6. Blarney stone: (a) the most famous cornerstone of the capitol building in Dublin, held to bestow skill in flattery on those who kiss it; (b) any smooth stone carried in one's pocket for luck; (c) Molly Stone's famous younger brother; (d) a stone in Blarney Castle, near Cork, Ireland, held to bestow skill in flattery on those who kiss it.

7. gallowglass: (a) an armed Irish foot soldier; (b) an Irish-American soldier serving in the western United States after the Civil War; (c) a viewing platform at a gallows; (d) an Irish adherent of Charles I of England.

8. hurling: (a) the playing or singing of a funeral dirge on the bagpipes in Scotland and Ireland; (b) an Irish game resembling field hockey played between two teams of 15 players each; (c) a game in which two teams of four players each slide hurling stones over a stretch of ice toward a target circle; (d) the display of the Irish coat of arms.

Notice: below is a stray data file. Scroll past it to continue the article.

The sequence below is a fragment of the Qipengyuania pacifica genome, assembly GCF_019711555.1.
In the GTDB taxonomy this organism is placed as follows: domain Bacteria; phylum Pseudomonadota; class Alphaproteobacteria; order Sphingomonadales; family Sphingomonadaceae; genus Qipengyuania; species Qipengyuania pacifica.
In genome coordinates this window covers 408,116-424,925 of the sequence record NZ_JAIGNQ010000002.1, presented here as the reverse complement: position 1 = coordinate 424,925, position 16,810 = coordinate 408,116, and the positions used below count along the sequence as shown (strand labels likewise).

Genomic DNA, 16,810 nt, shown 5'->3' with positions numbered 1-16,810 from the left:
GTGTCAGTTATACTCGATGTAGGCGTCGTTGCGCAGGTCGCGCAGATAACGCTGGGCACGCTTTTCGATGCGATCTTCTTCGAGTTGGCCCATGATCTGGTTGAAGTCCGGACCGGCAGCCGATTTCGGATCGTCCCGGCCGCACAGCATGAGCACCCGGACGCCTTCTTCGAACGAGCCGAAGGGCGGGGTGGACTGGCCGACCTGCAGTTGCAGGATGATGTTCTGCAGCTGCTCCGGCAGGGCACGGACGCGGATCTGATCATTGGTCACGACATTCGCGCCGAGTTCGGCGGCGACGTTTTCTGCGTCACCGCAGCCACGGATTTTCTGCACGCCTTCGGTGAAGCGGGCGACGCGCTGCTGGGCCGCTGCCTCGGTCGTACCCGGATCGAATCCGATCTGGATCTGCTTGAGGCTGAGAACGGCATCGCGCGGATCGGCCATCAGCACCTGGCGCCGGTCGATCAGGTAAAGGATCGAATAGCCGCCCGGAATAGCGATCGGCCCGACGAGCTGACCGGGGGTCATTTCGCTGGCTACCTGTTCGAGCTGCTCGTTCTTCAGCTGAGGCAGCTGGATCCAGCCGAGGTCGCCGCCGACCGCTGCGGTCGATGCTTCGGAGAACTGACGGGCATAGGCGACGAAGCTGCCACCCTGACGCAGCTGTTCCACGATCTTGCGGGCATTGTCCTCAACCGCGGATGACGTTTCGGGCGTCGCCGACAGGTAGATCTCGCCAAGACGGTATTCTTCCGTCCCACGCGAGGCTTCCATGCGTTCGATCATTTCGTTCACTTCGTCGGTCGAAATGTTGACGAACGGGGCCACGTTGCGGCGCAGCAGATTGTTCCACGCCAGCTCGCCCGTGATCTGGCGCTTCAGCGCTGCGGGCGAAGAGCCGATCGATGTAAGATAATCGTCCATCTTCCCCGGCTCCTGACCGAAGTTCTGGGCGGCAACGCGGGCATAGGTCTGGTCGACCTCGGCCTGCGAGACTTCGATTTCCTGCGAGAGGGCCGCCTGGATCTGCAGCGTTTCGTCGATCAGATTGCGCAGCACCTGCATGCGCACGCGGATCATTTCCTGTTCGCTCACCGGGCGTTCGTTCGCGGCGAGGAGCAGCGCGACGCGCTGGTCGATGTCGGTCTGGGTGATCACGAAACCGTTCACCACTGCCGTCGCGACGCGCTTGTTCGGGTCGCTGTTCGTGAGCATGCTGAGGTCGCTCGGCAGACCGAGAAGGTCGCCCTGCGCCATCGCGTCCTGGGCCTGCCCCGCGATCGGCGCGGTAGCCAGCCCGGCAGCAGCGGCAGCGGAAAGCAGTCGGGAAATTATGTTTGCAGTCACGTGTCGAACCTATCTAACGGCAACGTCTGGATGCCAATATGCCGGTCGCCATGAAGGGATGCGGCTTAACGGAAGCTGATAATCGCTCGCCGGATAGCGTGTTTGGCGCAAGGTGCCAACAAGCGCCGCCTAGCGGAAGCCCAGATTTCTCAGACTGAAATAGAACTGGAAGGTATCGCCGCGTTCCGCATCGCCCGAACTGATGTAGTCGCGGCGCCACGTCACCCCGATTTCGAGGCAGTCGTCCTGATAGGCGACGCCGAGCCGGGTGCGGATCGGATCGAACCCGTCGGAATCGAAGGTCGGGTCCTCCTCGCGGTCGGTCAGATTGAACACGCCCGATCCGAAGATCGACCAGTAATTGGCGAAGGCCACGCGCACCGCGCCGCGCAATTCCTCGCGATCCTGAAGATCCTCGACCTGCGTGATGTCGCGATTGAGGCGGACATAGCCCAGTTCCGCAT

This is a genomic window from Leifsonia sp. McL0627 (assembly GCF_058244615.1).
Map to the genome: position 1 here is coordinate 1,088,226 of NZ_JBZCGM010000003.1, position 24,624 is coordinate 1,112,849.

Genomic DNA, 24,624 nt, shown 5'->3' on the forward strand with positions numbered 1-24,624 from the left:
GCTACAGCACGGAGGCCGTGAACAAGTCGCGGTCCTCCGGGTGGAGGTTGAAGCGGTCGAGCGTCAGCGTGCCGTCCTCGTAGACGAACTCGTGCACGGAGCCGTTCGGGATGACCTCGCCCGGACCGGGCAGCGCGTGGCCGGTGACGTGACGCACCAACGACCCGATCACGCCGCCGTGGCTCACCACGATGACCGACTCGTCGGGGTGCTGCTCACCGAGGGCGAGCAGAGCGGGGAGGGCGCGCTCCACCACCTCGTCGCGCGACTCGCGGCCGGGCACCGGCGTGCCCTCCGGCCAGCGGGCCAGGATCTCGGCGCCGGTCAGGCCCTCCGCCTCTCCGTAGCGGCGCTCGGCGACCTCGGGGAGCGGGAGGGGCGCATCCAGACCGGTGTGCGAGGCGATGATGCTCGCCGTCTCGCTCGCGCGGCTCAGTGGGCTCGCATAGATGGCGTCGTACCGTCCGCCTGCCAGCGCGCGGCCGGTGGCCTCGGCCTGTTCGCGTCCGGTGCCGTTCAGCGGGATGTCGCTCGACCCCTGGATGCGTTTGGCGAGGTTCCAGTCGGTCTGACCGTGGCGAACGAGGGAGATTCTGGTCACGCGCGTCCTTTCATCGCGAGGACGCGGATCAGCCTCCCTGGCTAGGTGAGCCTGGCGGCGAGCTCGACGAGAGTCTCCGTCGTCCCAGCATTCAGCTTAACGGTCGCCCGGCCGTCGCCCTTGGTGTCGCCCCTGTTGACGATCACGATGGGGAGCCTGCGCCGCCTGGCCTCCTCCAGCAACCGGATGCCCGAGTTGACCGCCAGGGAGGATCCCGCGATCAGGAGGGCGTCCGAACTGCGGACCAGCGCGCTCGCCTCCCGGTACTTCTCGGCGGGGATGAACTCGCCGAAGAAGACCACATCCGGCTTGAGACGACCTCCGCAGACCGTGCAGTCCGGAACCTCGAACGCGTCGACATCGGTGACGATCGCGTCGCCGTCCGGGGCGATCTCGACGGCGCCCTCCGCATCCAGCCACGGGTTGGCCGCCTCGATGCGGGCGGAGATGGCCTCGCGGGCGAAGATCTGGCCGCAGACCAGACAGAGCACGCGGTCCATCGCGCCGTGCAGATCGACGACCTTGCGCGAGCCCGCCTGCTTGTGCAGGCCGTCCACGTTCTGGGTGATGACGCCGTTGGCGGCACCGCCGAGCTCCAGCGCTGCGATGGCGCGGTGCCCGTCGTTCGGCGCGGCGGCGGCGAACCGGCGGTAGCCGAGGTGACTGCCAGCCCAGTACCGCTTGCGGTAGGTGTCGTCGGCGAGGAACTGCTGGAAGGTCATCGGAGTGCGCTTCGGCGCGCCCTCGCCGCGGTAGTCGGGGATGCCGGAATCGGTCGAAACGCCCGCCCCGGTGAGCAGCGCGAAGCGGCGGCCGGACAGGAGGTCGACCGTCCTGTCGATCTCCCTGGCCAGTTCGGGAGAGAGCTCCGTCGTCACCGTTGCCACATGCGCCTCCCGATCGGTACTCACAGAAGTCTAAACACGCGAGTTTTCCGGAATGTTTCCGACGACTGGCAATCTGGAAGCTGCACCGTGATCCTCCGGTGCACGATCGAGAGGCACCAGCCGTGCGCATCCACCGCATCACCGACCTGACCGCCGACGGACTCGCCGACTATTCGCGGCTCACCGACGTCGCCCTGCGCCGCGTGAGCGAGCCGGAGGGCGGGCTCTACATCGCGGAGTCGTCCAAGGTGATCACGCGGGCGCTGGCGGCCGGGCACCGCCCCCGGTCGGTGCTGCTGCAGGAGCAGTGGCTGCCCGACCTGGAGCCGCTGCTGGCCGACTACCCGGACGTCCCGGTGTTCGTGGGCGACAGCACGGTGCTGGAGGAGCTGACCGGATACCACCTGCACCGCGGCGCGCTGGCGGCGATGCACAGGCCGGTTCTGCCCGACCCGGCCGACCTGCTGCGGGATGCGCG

9. druid: (a) one of an ancient Celtic priesthood appearing in Irish and Welsh sagas and Christian legends as soldiers and horsemen; (b) one of an ancient Celtic priesthood appearing in Irish and Welsh sagas and Christian legends as sailors and fishermen; (c) one who initiates another into a mystery cult; (d) one of an ancient Celtic priesthood appearing in Irish and Welsh sagas and Christian legends as magicians and wizards.

10. "Top o' the marning to you!": (a) "Here's back at ya!" (b) "And the rest o' the day to you!" (c) "Thank y'kindly!" (d) "Here's looking at you, kid!" 

Click here for the answers to today's Word Challenge!